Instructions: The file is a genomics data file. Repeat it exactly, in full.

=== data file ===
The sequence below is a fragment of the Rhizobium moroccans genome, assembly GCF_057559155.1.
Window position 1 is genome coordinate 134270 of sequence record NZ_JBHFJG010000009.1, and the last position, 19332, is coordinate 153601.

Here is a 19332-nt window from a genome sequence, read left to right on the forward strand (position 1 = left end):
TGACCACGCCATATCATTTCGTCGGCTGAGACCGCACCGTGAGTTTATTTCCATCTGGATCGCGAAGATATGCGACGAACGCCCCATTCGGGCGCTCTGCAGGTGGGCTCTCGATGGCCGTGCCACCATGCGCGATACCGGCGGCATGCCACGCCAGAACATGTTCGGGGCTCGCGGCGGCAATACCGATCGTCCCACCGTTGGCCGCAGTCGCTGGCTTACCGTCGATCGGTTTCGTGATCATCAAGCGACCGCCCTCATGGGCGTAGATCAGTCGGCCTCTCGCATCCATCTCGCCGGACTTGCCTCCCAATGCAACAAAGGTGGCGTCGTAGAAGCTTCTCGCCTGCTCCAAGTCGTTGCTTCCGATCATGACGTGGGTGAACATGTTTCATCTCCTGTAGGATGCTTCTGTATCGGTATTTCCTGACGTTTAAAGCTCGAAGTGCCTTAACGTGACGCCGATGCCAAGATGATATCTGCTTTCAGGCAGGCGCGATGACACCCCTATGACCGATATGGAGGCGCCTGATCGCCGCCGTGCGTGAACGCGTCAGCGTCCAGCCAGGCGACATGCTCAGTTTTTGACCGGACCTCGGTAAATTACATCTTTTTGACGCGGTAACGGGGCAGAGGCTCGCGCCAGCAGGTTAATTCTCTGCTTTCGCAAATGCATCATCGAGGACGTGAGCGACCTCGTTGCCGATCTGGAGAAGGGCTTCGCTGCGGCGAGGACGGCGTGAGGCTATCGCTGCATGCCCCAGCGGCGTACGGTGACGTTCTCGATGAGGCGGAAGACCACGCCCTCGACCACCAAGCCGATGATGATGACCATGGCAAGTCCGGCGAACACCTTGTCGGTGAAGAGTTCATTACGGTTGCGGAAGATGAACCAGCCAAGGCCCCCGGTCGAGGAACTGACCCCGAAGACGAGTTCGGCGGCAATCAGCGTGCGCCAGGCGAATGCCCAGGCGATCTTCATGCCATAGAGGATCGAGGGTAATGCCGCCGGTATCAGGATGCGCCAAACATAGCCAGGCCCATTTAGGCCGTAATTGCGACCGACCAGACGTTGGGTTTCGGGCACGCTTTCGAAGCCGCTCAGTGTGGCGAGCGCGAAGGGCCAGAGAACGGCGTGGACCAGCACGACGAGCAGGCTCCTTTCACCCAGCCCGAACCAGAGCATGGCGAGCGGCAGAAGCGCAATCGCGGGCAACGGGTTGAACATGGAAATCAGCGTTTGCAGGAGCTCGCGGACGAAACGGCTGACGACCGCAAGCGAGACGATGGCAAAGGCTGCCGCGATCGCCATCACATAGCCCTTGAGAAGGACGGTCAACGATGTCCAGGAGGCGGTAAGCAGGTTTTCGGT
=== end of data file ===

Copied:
The sequence below is a fragment of the Rhizobium moroccans genome, assembly GCF_057559155.1.
Window position 1 is genome coordinate 134270 of sequence record NZ_JBHFJG010000009.1, and the last position, 19332, is coordinate 153601.

Here is a 19332-nt window from a genome sequence, read left to right on the forward strand (position 1 = left end):
TGACCACGCCATATCATTTCGTCGGCTGAGACCGCACCGTGAGTTTATTTCCATCTGGATCGCGAAGATATGCGACGAACGCCCCATTCGGGCGCTCTGCAGGTGGGCTCTCGATGGCCGTGCCACCATGCGCGATACCGGCGGCATGCCACGCCAGAACATGTTCGGGGCTCGCGGCGGCAATACCGATCGTCCCACCGTTGGCCGCAGTCGCTGGCTTACCGTCGATCGGTTTCGTGATCATCAAGCGACCGCCCTCATGGGCGTAGATCAGTCGGCCTCTCGCATCCATCTCGCCGGACTTGCCTCCCAATGCAACAAAGGTGGCGTCGTAGAAGCTTCTCGCCTGCTCCAAGTCGTTGCTTCCGATCATGACGTGGGTGAACATGTTTCATCTCCTGTAGGATGCTTCTGTATCGGTATTTCCTGACGTTTAAAGCTCGAAGTGCCTTAACGTGACGCCGATGCCAAGATGATATCTGCTTTCAGGCAGGCGCGATGACACCCCTATGACCGATATGGAGGCGCCTGATCGCCGCCGTGCGTGAACGCGTCAGCGTCCAGCCAGGCGACATGCTCAGTTTTTGACCGGACCTCGGTAAATTACATCTTTTTGACGCGGTAACGGGGCAGAGGCTCGCGCCAGCAGGTTAATTCTCTGCTTTCGCAAATGCATCATCGAGGACGTGAGCGACCTCGTTGCCGATCTGGAGAAGGGCTTCGCTGCGGCGAGGACGGCGTGAGGCTATCGCTGCATGCCCCAGCGGCGTACGGTGACGTTCTCGATGAGGCGGAAGACCACGCCCTCGACCACCAAGCCGATGATGATGACCATGGCAAGTCCGGCGAACACCTTGTCGGTGAAGAGTTCATTACGGTTGCGGAAGATGAACCAGCCAAGGCCCCCGGTCGAGGAACTGACCCCGAAGACGAGTTCGGCGGCAATCAGCGTGCGCCAGGCGAATGCCCAGGCGATCTTCATGCCATAGAGGATCGAGGGTAATGCCGCCGGTATCAGGATGCGCCAAACATAGCCAGGCCCATTTAGGCCGTAATTGCGACCGACCAGACGTTGGGTTTCGGGCACGCTTTCGAAGCCGCTCAGTGTGGCGAGCGCGAAGGGCCAGAGAACGGCGTGGACCAGCACGACGAGCAGGCTCCTTTCACCCAGCCCGAACCAGAGCATGGCGAGCGGCAGAAGCGCAATCGCGGGCAACGGGTTGAACATGGAAATCAGCGTTTGCAGGAGCTCGCGGACGAAACGGCTGACGACCGCAAGCGAGACGATGGCAAAGGCTGCCGCGATCGCCATCACATAGCCCTTGAGAAGGACGGTCAACGATGTCCAGGAGGCGGTAAGCAGGTTTTCGGT